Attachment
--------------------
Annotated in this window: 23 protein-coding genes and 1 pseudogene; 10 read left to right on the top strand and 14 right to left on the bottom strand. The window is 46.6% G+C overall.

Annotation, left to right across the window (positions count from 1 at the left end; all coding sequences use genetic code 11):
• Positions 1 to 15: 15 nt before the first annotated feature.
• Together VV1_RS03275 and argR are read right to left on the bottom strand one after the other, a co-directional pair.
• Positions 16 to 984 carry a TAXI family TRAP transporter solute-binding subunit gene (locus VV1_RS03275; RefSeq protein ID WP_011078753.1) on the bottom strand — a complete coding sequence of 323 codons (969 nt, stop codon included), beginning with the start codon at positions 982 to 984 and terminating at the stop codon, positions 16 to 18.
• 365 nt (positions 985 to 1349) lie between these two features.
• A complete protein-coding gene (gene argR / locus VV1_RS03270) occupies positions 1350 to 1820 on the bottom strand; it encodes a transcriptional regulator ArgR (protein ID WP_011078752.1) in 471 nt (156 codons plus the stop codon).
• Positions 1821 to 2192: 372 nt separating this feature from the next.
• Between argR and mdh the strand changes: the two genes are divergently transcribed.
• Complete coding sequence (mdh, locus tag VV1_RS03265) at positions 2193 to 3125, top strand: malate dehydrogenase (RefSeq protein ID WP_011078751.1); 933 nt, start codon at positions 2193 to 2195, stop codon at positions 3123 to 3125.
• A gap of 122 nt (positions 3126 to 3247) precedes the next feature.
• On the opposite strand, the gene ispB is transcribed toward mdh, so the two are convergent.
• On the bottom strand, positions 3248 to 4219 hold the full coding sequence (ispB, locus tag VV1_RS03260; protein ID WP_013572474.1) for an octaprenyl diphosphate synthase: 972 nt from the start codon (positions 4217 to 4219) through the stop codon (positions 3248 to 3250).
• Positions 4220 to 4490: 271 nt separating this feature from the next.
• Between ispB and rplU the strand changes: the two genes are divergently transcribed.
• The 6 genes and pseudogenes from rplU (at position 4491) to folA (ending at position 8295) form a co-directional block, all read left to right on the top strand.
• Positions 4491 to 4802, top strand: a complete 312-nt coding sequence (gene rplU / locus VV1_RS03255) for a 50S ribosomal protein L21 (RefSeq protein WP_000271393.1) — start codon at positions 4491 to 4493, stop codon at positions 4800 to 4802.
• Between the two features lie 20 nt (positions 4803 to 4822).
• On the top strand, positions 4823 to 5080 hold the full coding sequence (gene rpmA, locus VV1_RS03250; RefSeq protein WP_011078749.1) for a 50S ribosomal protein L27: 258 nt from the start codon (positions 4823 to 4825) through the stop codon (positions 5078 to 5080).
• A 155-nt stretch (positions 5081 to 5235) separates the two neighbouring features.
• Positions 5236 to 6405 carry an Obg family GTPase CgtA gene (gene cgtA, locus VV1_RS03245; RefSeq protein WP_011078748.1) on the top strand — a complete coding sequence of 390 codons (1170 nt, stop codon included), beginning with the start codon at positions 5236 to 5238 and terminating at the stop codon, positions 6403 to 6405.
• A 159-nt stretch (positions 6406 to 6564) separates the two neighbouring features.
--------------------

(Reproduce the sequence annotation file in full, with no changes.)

Annotated in this window: 23 protein-coding genes and 1 pseudogene; 10 read left to right on the top strand and 14 right to left on the bottom strand. The window is 46.6% G+C overall.

Annotation, left to right across the window (positions count from 1 at the left end; all coding sequences use genetic code 11):
• Positions 1 to 15: 15 nt before the first annotated feature.
• Together VV1_RS03275 and argR are read right to left on the bottom strand one after the other, a co-directional pair.
• Positions 16 to 984 carry a TAXI family TRAP transporter solute-binding subunit gene (locus VV1_RS03275; RefSeq protein ID WP_011078753.1) on the bottom strand — a complete coding sequence of 323 codons (969 nt, stop codon included), beginning with the start codon at positions 982 to 984 and terminating at the stop codon, positions 16 to 18.
• 365 nt (positions 985 to 1349) lie between these two features.
• A complete protein-coding gene (gene argR / locus VV1_RS03270) occupies positions 1350 to 1820 on the bottom strand; it encodes a transcriptional regulator ArgR (protein ID WP_011078752.1) in 471 nt (156 codons plus the stop codon).
• Positions 1821 to 2192: 372 nt separating this feature from the next.
• Between argR and mdh the strand changes: the two genes are divergently transcribed.
• Complete coding sequence (mdh, locus tag VV1_RS03265) at positions 2193 to 3125, top strand: malate dehydrogenase (RefSeq protein ID WP_011078751.1); 933 nt, start codon at positions 2193 to 2195, stop codon at positions 3123 to 3125.
• A gap of 122 nt (positions 3126 to 3247) precedes the next feature.
• On the opposite strand, the gene ispB is transcribed toward mdh, so the two are convergent.
• On the bottom strand, positions 3248 to 4219 hold the full coding sequence (ispB, locus tag VV1_RS03260; protein ID WP_013572474.1) for an octaprenyl diphosphate synthase: 972 nt from the start codon (positions 4217 to 4219) through the stop codon (positions 3248 to 3250).
• Positions 4220 to 4490: 271 nt separating this feature from the next.
• Between ispB and rplU the strand changes: the two genes are divergently transcribed.
• The 6 genes and pseudogenes from rplU (at position 4491) to folA (ending at position 8295) form a co-directional block, all read left to right on the top strand.
• Positions 4491 to 4802, top strand: a complete 312-nt coding sequence (gene rplU / locus VV1_RS03255) for a 50S ribosomal protein L21 (RefSeq protein WP_000271393.1) — start codon at positions 4491 to 4493, stop codon at positions 4800 to 4802.
• Between the two features lie 20 nt (positions 4803 to 4822).
• On the top strand, positions 4823 to 5080 hold the full coding sequence (gene rpmA, locus VV1_RS03250; RefSeq protein WP_011078749.1) for a 50S ribosomal protein L27: 258 nt from the start codon (positions 4823 to 4825) through the stop codon (positions 5078 to 5080).
• A 155-nt stretch (positions 5081 to 5235) separates the two neighbouring features.
• Positions 5236 to 6405 carry an Obg family GTPase CgtA gene (gene cgtA, locus VV1_RS03245; RefSeq protein WP_011078748.1) on the top strand — a complete coding sequence of 390 codons (1170 nt, stop codon included), beginning with the start codon at positions 5236 to 5238 and terminating at the stop codon, positions 6403 to 6405.
• A 159-nt stretch (positions 6406 to 6564) separates the two neighbouring features.